48 hours, 96 hours, Before 100 0., 0., hydrolysis 100% 100% relative relative humidity humidity Tensile strength. 8, 220 7, 700 3, 140 Elongation at break. 560 590 500 Set, percent 30 40 60 Modulus 100 p s i. 1, 240 1, 230 1, 120 Hardness, Shore A. 93 92 Tear strength, p.l.i 570 490 545 Example 1(c) The procedure of Example 1(a) is repeated with the exception that 5% of ethylene carbonate based on the weight of the polyester is incorporated into the polyester before reaction with the organic polyisocyanate. The resulting test specimen exhibit the following physical properties:

48 hours, Before C Hydrolysis 100% relative humidity Tensile strength 7, 610 5, 620 Elongation, percent 550 570 Set, percent 28 65 Tear strength, p.l.i 532 680 It is observed that the initial tensile strength of the specimen before hydrolysis testing exhibits a decrease over that of the control. It is believed that this is due to the plasticizing effect of the additive. It is noted, however, that the properties after 48 hours are dramatically increased over the unstabilized polyester.

Example 1 (d) The procedure to Example 1(a) is again repeated, however, 1% of propylene carbonate based on the weight of the polyester used is mixed with the polyester before reaction with the polyisocyanates. The test specimen thus resulting exhibit the following physical properties:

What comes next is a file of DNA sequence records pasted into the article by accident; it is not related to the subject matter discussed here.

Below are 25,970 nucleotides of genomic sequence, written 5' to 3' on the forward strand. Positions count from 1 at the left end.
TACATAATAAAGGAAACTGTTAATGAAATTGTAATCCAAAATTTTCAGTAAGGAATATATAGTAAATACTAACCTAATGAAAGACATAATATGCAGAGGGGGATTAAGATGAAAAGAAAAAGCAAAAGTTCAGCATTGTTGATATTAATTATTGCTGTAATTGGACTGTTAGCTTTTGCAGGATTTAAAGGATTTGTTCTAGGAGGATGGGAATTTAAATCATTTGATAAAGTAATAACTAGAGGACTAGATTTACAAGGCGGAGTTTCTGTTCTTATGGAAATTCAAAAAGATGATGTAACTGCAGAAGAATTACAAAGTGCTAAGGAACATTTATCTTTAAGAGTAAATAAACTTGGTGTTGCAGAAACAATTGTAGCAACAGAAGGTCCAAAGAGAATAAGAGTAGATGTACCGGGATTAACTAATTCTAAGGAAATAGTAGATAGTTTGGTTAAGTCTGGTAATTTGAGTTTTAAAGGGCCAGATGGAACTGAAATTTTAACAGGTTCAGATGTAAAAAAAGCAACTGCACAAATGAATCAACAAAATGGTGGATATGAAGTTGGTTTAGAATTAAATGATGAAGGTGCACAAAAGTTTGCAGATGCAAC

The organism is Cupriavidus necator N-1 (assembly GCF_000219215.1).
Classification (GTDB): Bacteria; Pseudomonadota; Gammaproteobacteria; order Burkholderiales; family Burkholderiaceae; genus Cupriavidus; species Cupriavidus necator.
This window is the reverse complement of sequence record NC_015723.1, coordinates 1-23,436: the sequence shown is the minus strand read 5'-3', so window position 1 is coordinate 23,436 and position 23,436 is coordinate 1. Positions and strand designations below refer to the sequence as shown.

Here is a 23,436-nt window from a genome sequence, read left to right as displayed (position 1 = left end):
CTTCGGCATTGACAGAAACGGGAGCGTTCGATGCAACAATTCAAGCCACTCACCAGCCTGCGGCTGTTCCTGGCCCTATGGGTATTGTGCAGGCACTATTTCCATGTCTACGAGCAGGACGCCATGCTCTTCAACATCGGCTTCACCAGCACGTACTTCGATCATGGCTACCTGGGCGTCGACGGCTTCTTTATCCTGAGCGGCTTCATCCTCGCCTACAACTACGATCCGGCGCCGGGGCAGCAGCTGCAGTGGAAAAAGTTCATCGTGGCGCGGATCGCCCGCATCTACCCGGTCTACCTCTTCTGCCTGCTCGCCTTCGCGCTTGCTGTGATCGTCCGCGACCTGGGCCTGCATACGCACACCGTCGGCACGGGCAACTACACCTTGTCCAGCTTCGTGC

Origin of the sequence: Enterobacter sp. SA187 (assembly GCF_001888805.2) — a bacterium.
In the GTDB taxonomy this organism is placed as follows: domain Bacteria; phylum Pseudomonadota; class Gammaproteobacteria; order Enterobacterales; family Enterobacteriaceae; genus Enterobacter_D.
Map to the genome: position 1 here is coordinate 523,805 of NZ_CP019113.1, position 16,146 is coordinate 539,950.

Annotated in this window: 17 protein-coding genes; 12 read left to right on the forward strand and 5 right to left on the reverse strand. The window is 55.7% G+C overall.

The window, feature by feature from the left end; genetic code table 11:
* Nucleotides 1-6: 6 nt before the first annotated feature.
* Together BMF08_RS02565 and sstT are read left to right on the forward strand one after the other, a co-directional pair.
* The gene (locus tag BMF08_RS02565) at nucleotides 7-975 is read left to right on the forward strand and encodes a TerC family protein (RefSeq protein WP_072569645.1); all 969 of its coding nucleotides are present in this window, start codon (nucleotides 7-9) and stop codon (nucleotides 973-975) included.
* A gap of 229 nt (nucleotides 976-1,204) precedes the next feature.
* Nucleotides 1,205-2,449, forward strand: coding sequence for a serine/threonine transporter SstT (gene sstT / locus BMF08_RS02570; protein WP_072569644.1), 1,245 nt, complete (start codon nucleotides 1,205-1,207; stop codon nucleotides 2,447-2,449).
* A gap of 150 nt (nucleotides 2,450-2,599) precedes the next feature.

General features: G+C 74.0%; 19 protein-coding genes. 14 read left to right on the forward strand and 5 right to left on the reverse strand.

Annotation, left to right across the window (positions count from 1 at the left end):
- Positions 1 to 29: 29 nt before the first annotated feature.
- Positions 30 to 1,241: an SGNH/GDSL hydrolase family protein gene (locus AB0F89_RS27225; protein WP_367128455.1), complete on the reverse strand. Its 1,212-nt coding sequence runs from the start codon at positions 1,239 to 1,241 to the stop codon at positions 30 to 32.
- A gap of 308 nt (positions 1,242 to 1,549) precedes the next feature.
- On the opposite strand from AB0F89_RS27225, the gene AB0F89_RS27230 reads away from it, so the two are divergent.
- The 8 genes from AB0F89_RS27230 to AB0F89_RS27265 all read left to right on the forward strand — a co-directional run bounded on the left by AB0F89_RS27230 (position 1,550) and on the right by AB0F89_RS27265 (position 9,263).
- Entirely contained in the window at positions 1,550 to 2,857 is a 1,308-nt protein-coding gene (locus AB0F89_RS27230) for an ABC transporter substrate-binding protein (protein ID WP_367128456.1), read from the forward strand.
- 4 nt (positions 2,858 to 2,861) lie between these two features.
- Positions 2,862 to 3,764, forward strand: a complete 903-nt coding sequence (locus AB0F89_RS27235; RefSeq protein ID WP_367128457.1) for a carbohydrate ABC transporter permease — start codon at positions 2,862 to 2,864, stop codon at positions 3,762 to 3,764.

Example 2(a) .Control The procedure of Example 1(a) is repeated with the exception that the polyester is prepared from 11 mols of butanediol and mols of adipic acid. The polyester, as in Example 1(a), has an hydroxyl number of 56 and a molecular weight of about 2000. The resulting polyurethane test specimen exhibit the following physical properties:

48 hours, 96 hours, Before 100 0., 100 0., hydrolysis 100% 100% relative relative humidity humidity Tensile strength 7, 750 7, 675 4. 530 Elongation at break, pereent- 430 530 510 Set. percent 10 30 49 Modulus:

100 percent l, 250 1, 220 1,250 300 percent 3, 880 2, 740 2, 390 Shore A Hardness 92 92 93 Tear strength, p.l.i 400 670 828 Example 2(b) The procedure of Example 2(a) is repeated with the exception that 1% based on the weight of the polyester of ethylene carbonate is added to the polyester before reaction with the polyisocyanate. The polyurethane test specimen indicate the following physical properties: